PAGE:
TALK to the makers of the next generation baby monitors unveiled at CES and you'd be surprised that generations of children survived infancy without artificial intelligence systems analyzing their every breath.

''Babies want to breathe. Babies want to live,'' says Colt Seman. co-founder of the  Los-Angeles based startup Miku, which promises to monitor breathing and heart rate without letting parents get overly worked up about it.

Regulators haven't approved any baby monitors for medical use and instead recommend parents focus on providing a safe sleeping environment. Some doctors worry that such devices create additional stress for parents.

Unlike most past offerings, the latest crop of baby monitors that measure vital signs are ''contactless'' - meaning they don't work by attaching some electronics to a baby's sock or chest.

Raybaby's device resembles a one-eyed robot that detects breathing patterns using radar technology. The non-ionizing radiation it emits is at low levels, but might still turn off  some parents  already concerned about keeping their babies too close to smartphones.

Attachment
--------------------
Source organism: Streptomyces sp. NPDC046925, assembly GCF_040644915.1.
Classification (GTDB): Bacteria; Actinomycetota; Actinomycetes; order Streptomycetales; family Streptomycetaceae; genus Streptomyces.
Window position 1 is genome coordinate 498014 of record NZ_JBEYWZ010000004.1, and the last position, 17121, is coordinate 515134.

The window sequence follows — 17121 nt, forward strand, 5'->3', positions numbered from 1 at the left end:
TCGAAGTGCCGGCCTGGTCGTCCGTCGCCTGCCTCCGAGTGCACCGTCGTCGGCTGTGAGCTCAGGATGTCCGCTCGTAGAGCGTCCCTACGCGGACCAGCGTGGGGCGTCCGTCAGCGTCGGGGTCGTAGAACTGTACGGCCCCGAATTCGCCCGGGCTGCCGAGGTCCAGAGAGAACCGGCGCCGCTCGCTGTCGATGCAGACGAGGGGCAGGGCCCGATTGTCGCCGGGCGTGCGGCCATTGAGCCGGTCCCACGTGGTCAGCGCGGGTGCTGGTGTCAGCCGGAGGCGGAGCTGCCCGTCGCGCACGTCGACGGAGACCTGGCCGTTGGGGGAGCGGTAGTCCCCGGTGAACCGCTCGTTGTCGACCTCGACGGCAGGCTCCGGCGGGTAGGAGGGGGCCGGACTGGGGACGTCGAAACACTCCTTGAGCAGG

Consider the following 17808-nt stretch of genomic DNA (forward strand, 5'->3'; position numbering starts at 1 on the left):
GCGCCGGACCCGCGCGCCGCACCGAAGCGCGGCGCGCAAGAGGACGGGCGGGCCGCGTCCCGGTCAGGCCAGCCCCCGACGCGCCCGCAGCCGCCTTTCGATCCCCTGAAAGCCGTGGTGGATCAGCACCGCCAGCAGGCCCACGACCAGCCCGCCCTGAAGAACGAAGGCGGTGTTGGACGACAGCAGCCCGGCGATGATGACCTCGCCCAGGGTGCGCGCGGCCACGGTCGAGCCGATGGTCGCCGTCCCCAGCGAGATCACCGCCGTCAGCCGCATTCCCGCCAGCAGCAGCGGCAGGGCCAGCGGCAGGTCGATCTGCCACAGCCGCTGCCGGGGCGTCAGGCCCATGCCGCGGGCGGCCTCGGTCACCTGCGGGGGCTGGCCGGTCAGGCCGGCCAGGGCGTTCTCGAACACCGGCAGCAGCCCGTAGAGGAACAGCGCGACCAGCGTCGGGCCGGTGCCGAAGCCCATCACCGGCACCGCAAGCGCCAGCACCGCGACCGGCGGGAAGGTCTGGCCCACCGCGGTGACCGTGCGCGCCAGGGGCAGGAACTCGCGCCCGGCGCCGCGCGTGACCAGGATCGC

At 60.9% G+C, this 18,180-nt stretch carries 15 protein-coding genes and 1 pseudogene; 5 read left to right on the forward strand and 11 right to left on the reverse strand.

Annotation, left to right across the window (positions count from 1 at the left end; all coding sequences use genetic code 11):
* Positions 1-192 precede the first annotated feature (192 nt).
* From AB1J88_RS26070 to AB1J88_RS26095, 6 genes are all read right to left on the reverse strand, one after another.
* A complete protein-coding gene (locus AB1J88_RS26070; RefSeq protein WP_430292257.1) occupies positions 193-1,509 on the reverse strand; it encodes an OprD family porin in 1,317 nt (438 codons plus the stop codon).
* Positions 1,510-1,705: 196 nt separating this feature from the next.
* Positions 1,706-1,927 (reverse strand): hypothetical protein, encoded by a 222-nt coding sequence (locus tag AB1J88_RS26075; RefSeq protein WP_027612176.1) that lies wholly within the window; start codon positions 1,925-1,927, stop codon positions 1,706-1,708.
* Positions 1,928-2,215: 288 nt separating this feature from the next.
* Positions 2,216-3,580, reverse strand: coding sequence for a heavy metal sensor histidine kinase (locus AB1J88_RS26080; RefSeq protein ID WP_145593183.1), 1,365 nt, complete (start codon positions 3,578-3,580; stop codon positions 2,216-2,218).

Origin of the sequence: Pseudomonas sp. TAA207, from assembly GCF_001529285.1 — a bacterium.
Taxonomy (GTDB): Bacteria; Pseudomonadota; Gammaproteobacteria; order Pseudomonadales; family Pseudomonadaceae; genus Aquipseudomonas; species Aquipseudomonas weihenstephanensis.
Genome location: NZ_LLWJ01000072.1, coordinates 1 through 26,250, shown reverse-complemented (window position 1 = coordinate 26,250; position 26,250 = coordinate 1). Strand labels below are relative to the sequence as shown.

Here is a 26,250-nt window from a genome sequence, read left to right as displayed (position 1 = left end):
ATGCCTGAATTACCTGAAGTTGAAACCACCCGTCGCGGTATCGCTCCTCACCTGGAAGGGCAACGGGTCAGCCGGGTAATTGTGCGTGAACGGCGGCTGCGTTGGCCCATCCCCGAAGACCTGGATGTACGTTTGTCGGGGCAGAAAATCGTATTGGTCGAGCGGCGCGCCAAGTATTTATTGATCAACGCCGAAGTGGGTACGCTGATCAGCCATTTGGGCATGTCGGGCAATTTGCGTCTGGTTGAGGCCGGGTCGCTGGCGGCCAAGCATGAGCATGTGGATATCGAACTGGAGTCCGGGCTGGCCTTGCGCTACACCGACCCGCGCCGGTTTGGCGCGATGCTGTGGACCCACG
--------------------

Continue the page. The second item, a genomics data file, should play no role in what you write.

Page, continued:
Most of the other devices rely on computer vision. A camera by Nanit watches a baby from above and measures sleeping patterns by tracking the slight movement of a specially designed swaddle.

It also uses the data it collects to recommend more consistent sleep times. Nanit's Aaron Pollack acknowledges that some parents might still check Nanit's phone app to check data five times a night out of sheer anxiety.''

''We're not trying to prevent that,'' he said. ''We're just trying to give you some piece of mind.''

Two others, Miku and Utah-based  Smartbeat, each boast of a level of precision and analytical rigor that could eventually help predict when the baby is going to get sick.

Both have phones and systems alert  to  report worrisome breathing irregularities.

Smartbeat's analysis is purely image-based, while Miku also uses radar. Miku's sleeker hardware comes at a cost. It's $399 , well above the $250 smartphone. [Agencies].


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